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  1. In my experiences anything containing gluten (wheat, bread, crackers etc) should be avoided by crohn's patients. What is your opinion on the effect of gluten containing foods?

  2. In my experiences anything containing gluten (wheat, bread, crackers etc) should be avoided by crohn's patients. What is your opinion on the effect of gluten containing foods?

  3. Hi!
    I personally have not found any problems with Gluten, but I have heard that many people have trouble with it. I think each person should try to find out what their individual problem foods are.
    Thanks for reading!

  4. Thanks, I know it is trial and error with a lot of things. I have cut out anything that contains wheat (but boy it is so difficult) and I have been a lot better, but then again basically all I have been eating for over a month now is chicken and salmon (boiled, baked or on the foreman grill) and boiled potatoes. However I do not seem to have a huge problem with dairy based products.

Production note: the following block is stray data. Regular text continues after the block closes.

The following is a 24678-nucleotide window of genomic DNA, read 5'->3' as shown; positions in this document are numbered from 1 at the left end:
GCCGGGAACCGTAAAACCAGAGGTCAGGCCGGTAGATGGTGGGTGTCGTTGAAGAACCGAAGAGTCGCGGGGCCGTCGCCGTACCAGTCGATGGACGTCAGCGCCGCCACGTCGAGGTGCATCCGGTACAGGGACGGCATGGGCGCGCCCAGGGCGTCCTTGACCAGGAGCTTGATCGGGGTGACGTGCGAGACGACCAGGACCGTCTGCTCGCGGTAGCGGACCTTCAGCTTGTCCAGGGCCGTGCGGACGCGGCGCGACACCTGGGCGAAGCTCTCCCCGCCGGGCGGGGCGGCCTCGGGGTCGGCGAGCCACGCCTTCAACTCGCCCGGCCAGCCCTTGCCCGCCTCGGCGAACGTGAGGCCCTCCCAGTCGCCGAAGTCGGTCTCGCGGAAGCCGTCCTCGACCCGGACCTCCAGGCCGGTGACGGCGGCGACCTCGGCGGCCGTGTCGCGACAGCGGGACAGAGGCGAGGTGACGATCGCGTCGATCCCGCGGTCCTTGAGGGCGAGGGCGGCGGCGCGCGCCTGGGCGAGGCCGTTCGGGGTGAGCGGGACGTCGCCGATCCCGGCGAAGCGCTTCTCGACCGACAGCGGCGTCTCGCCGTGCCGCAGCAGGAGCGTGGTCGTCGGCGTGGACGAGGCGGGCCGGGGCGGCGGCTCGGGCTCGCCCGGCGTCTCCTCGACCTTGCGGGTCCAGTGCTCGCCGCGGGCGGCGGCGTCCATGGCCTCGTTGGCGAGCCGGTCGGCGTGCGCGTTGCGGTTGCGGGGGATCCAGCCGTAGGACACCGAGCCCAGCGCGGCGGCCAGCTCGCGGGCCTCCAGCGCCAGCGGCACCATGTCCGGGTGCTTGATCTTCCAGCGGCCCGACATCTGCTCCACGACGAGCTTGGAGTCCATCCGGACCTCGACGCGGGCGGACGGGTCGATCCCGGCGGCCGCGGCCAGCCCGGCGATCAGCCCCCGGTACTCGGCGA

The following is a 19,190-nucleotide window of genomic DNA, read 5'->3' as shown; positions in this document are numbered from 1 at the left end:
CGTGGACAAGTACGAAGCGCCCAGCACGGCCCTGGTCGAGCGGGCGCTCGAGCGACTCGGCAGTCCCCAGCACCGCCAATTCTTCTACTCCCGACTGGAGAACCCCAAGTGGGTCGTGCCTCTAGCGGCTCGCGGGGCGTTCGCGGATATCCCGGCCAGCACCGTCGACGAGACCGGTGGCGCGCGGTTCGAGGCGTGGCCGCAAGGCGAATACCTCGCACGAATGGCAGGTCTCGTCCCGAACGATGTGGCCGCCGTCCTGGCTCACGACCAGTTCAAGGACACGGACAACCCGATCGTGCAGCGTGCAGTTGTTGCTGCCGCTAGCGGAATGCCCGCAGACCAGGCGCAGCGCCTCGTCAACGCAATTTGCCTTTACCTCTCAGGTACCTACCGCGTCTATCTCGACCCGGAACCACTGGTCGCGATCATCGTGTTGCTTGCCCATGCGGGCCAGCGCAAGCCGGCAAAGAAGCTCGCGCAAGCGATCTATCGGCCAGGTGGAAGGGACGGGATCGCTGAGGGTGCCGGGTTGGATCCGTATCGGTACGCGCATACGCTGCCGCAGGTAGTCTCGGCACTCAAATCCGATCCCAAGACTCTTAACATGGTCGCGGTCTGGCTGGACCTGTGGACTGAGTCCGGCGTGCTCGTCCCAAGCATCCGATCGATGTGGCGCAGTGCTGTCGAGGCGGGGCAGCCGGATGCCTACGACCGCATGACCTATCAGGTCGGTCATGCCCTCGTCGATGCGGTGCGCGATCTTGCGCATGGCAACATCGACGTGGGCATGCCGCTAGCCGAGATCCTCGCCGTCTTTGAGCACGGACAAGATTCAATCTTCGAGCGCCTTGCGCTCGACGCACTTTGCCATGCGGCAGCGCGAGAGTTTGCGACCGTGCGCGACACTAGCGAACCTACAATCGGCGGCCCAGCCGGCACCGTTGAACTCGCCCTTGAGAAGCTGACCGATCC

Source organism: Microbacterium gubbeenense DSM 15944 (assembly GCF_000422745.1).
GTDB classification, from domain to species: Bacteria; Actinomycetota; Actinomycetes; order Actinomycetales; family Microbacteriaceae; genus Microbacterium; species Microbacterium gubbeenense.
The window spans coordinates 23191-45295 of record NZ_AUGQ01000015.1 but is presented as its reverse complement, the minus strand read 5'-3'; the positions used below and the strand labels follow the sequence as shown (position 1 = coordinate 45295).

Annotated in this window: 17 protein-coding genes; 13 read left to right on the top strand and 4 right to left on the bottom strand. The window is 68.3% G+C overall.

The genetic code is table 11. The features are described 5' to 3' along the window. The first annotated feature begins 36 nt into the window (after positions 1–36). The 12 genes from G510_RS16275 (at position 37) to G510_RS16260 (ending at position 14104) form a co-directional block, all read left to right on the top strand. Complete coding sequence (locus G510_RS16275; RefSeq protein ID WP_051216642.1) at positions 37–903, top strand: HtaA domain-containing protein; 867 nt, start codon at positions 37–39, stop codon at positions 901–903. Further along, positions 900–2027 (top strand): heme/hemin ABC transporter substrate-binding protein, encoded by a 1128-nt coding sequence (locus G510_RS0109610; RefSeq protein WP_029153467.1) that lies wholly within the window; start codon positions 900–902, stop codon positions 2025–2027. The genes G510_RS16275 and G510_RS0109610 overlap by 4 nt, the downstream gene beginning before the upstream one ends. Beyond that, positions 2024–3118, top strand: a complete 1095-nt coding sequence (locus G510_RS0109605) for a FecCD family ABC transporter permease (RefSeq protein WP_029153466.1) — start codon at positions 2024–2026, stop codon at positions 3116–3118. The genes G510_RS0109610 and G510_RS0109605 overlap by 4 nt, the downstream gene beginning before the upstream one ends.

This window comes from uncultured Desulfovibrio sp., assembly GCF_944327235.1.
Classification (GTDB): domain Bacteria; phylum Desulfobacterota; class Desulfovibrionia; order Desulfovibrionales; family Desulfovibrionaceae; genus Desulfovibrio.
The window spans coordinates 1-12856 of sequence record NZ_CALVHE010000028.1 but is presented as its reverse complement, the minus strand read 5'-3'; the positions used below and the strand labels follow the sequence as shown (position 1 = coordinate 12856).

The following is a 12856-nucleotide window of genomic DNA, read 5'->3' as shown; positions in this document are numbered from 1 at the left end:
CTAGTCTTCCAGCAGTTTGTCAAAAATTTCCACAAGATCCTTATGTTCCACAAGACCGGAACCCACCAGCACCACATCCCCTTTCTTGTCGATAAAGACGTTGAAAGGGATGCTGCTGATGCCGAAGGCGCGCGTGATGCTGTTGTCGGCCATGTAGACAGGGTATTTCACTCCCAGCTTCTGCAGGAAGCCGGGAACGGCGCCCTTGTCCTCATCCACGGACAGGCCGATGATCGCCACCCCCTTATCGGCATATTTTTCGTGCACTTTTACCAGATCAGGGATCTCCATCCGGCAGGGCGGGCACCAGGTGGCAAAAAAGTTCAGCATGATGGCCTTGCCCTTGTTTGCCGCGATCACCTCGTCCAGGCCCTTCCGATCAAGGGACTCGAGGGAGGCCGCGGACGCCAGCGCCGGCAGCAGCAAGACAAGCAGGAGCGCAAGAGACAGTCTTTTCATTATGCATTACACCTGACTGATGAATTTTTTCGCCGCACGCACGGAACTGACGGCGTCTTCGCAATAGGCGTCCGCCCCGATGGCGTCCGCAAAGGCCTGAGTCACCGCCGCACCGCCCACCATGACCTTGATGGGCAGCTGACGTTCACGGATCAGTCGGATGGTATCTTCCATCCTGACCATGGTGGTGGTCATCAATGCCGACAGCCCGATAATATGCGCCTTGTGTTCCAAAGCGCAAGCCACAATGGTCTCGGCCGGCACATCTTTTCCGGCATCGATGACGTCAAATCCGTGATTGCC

I love your page, I am kind of new to this "can't eat anything" lifestyle and pages like this are a big help!

  5. Thanks for the comments! Good luck with your journey. You might consider keeping a food and symptom journal to start with. I found that some foods I thought were bothering me weren't. It was milk affecting me 2 days later!

  6. I am having a very bad time right now with my Crohn's. In reading your blog, it is sort of comforting knowing that I am not alone. I got some good ideas on some food that I will stay away from right now. I hope I never get tired of chicken or I will be in trouble. Thanks for your support!